Once you step into the world of tea and find out about its amazing history, its terroir and the range of flavours that come from the one plant (that’s Camellia sinensis, folks), all from its growing, processing and packaging conditions, it’s easy to get snobbish about blended and flavoured tea. After all, why add anything to a product that has so many wonderful variations without additives?
But in deference to my agnosticism, which cares more about whether you like something over whether it’s ‘good’, I present to you a list of my favourite blended and flavoured teas.
Adore Tea‘s Turkish Delight: A black tea with chocolate flavour and rose petals. I’ve tried a lot of Turkish Delight teas and this one has the best balance of tea, chocolate and rose. Other brands tend to use vanilla to ramp up the sweetness but Adore gets the chocolate taste just right.
Basilur‘s Snow Sledge: Ceylon Black leaf tea, piece of papaya and sunflower, and strawberry, nectarine, orange and peach flavours. Despite the ingredients it’s not overly fruity but has a pleasant stone fruit note that complements the black tea. Most of the Basilur range is scrumptious if you like blended/flavoured tea and the packaging—especially the tea tins—are exceptional and gift worthy.
Betjeman & Barton‘s Violette: A black tea flavoured with violet. Violet is not a common floral flavour outside Europe, or indeed France, so I was lucky to find this at a Betjeman & Barton store in Nice while travelling. Its sweet perfume is a nice counterpoint to the heaviness of the black tea. (Fortunately I didn’t have to go so far for a top-up: I later found a branch in Singapore.)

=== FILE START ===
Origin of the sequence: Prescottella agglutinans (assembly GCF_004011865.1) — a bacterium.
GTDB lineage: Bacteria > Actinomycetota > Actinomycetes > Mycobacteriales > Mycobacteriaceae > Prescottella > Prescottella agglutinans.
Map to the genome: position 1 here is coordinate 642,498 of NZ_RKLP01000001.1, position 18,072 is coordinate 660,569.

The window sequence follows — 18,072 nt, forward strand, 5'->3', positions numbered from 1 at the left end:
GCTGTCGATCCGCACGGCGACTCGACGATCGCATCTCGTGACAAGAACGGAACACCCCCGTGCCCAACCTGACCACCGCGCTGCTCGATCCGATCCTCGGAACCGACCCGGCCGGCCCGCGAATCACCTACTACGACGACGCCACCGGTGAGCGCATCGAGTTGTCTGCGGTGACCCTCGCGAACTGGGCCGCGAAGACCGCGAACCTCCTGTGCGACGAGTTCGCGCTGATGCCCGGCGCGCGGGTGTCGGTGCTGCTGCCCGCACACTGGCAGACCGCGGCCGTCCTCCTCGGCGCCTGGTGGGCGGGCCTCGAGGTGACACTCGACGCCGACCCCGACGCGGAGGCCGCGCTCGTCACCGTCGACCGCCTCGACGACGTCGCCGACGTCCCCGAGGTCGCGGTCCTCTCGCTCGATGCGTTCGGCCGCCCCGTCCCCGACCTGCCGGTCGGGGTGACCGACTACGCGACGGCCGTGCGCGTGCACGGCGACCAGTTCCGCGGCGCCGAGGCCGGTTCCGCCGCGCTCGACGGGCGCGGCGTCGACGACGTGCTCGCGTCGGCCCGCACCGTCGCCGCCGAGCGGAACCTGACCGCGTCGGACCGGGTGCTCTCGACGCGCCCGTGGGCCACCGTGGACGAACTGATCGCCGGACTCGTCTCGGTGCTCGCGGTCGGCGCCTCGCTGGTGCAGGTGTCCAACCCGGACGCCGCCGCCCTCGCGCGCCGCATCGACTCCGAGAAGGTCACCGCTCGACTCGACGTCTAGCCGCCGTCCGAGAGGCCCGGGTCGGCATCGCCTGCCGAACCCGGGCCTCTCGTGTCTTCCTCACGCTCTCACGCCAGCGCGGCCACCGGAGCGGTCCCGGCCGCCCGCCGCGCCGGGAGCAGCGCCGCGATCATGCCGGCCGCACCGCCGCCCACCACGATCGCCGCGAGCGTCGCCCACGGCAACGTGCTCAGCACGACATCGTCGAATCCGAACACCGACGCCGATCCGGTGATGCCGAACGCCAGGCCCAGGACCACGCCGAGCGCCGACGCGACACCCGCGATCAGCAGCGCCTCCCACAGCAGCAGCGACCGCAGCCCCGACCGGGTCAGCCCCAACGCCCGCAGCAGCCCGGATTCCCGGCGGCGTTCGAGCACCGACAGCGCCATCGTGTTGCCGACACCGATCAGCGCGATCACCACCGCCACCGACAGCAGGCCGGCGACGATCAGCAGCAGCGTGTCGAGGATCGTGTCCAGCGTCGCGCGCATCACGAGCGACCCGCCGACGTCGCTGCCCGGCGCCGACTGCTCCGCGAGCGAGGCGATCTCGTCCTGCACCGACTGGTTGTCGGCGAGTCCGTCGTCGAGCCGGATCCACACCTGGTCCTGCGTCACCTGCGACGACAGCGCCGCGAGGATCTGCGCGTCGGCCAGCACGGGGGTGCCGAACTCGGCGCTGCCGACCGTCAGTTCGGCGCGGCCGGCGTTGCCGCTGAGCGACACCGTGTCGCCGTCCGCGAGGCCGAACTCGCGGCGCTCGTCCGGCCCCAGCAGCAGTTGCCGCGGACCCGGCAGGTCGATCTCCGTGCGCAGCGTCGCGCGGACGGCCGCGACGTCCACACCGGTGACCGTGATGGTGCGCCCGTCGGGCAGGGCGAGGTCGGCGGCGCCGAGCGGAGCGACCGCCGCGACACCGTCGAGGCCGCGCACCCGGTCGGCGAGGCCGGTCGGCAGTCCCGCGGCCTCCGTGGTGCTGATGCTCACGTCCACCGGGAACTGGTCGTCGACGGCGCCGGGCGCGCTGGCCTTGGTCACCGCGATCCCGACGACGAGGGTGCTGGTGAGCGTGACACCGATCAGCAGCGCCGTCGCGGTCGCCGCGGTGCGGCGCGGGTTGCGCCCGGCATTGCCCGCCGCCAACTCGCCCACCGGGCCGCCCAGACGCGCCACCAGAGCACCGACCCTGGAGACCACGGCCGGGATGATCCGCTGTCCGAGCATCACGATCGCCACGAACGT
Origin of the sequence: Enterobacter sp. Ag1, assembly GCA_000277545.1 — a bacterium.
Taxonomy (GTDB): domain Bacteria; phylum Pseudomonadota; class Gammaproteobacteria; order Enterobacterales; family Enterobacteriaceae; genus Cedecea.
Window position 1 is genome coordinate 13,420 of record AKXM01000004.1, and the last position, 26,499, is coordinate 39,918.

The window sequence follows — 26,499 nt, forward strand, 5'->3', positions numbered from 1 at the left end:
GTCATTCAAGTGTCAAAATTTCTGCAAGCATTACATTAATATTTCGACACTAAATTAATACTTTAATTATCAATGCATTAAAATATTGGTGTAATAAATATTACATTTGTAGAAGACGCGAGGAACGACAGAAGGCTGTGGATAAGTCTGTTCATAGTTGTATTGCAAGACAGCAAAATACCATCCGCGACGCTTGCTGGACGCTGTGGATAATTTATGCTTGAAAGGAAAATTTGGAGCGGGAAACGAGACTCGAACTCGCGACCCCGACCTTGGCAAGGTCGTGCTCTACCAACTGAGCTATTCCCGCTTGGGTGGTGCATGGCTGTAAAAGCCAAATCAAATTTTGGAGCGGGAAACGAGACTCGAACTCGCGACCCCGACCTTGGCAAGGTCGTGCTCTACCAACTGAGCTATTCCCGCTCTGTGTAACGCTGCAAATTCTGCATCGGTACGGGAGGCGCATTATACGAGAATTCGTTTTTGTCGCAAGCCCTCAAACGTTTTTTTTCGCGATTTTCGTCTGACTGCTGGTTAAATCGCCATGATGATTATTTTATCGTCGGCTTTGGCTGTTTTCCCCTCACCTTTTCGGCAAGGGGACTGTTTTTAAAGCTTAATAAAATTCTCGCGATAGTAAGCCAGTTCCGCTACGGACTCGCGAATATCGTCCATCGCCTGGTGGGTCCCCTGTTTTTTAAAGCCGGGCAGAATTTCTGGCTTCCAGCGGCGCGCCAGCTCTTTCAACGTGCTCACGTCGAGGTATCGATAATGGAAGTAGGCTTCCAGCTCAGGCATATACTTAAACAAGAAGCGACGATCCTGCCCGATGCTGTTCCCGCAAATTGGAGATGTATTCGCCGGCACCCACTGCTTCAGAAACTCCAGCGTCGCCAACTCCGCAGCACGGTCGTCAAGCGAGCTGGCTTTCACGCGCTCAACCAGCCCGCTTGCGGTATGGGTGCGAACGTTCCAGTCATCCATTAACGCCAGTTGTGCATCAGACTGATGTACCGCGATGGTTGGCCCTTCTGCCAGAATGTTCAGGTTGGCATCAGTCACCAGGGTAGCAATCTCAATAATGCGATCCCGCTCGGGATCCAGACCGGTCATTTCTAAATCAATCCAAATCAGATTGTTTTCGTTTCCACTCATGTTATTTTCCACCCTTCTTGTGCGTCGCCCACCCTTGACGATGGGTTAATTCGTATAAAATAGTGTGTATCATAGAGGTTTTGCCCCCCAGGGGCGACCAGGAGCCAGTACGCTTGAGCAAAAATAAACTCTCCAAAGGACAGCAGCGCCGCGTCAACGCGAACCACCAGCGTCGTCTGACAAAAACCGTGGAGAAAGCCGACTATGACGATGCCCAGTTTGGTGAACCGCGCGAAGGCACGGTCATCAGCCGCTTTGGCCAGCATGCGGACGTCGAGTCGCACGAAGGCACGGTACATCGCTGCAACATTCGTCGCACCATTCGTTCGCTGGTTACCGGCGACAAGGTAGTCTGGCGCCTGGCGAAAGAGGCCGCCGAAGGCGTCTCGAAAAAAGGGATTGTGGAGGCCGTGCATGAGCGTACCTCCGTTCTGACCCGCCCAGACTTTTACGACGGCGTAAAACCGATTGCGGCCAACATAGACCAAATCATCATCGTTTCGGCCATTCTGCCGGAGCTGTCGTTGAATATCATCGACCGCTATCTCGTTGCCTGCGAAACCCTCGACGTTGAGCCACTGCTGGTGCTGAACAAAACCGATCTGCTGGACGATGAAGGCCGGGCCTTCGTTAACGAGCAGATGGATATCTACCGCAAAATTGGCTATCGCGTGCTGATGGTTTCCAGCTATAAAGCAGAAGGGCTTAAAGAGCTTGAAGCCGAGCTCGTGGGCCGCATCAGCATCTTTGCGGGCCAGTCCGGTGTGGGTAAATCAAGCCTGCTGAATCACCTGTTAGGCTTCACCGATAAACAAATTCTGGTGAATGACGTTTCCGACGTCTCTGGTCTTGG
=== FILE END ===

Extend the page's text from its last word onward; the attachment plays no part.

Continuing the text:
Dilmah‘s Rose with French Vanilla: Part of its Exceptional range, Dilmah’s black tea is tempered by rose and a subtle note of French vanilla. I’m not sure what makes the vanilla ‘French’ but I can tell you that it lets the floral part do the talking and this tea is all the better for it.
Harney & Sons‘ Hot Cinnamon Spice: Black tea with cinnamon, orange and sweet cloves make this both piquant and sweet. The smooth mouthfeel is also a great way to trick yourself into thinking you’re eating dessert rather than drinking tea.
Love Tea‘s French Breakfast: An incredibly pretty blend of black tea, cinnamon, vanilla, rose petals, and corn flower. I was looking for an alternative to French Earl Grey (I didn’t want the citrus notes from the bergamot) and found this lovely local brand. The blend is smooth and light and not too sweet. Perfect all day, not just at breakfast.
Madame Flavour‘s Jasmine & Pear: A delicate green tea with a fruity floral bouquet of—no surprises here—jasmine and pear. Would you believe I first tried this tea as part of a random National Young Writers’ Festival goodie bag? It was the year I came third in the Spelling Bee. I consoled myself with a hot cup of sweet Madame and have been doing so ever since.
McIver’s Mexican Mango Chilli: A piquant blend of black tea, cactus blossoms, amaranth, mango bits, pomegranate blossoms and chilli pods. Yes it’s spicy, but it also has a surprising sweetness that makes this an interesting tea to sip.
T2‘s Gorgeous Geisha: This green tea with strawberries is beautifully fruity with a top note that sings to those with a sweet tooth. One of T2’s most popular flavours, for good reason.
Teadrop‘s Honeydew Green: Green tea with honeydew pieces and apricot flavour. Another fruity concoction to hit the sweet part of your palate (do you see a trend in my favourite flavoured/blended teas?). The leaves are of high quality and unfurl after infusion.
The Tea Centre‘s Autumn Spice: A warming mix of black tea, orange peel, apple flavour, rose flowers, cinnamon & cloves, a well-combined blend of fruit and spice. As its name suggests, this is a perfect tea for cooler days (…or over-air-conditioned offices).
Tlicious‘ [RIP] RB (Raspberry): A surprisingly juicy black tea with raspberry pieces. An artful balance of tartness, sweetness and tea and a perfect complement to scones slathered in cream and raspberry jam.
What’s your secret (or not-so-secret) flavoured favourite?